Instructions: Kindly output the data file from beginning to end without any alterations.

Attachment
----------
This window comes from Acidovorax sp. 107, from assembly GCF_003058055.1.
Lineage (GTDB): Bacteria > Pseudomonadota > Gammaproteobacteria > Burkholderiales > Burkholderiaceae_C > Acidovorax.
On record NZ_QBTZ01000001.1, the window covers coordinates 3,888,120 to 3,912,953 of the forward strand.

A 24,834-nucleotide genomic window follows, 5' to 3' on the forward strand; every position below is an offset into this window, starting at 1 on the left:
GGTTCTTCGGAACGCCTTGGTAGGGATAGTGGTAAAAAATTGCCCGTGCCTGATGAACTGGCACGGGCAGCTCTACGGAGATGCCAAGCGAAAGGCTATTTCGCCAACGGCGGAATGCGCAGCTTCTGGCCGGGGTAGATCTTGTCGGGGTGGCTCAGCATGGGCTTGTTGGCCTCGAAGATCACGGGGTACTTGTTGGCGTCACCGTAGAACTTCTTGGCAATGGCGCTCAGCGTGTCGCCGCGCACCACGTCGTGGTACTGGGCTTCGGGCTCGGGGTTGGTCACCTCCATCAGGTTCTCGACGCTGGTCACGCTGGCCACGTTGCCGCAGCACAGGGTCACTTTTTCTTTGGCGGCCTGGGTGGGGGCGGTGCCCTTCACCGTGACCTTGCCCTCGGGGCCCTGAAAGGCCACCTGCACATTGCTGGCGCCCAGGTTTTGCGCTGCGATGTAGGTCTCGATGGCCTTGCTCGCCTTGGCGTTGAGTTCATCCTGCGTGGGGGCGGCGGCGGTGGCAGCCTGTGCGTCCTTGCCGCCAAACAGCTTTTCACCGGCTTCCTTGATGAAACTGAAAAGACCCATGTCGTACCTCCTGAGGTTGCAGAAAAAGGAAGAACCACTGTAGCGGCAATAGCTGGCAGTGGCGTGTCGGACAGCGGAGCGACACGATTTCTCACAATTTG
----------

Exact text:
This window comes from Acidovorax sp. 107, from assembly GCF_003058055.1.
Lineage (GTDB): Bacteria > Pseudomonadota > Gammaproteobacteria > Burkholderiales > Burkholderiaceae_C > Acidovorax.
On record NZ_QBTZ01000001.1, the window covers coordinates 3,888,120 to 3,912,953 of the forward strand.

A 24,834-nucleotide genomic window follows, 5' to 3' on the forward strand; every position below is an offset into this window, starting at 1 on the left:
GGTTCTTCGGAACGCCTTGGTAGGGATAGTGGTAAAAAATTGCCCGTGCCTGATGAACTGGCACGGGCAGCTCTACGGAGATGCCAAGCGAAAGGCTATTTCGCCAACGGCGGAATGCGCAGCTTCTGGCCGGGGTAGATCTTGTCGGGGTGGCTCAGCATGGGCTTGTTGGCCTCGAAGATCACGGGGTACTTGTTGGCGTCACCGTAGAACTTCTTGGCAATGGCGCTCAGCGTGTCGCCGCGCACCACGTCGTGGTACTGGGCTTCGGGCTCGGGGTTGGTCACCTCCATCAGGTTCTCGACGCTGGTCACGCTGGCCACGTTGCCGCAGCACAGGGTCACTTTTTCTTTGGCGGCCTGGGTGGGGGCGGTGCCCTTCACCGTGACCTTGCCCTCGGGGCCCTGAAAGGCCACCTGCACATTGCTGGCGCCCAGGTTTTGCGCTGCGATGTAGGTCTCGATGGCCTTGCTCGCCTTGGCGTTGAGTTCATCCTGCGTGGGGGCGGCGGCGGTGGCAGCCTGTGCGTCCTTGCCGCCAAACAGCTTTTCACCGGCTTCCTTGATGAAACTGAAAAGACCCATGTCGTACCTCCTGAGGTTGCAGAAAAAGGAAGAACCACTGTAGCGGCAATAGCTGGCAGTGGCGTGTCGGACAGCGGAGCGACACGATTTCTCACAATTTG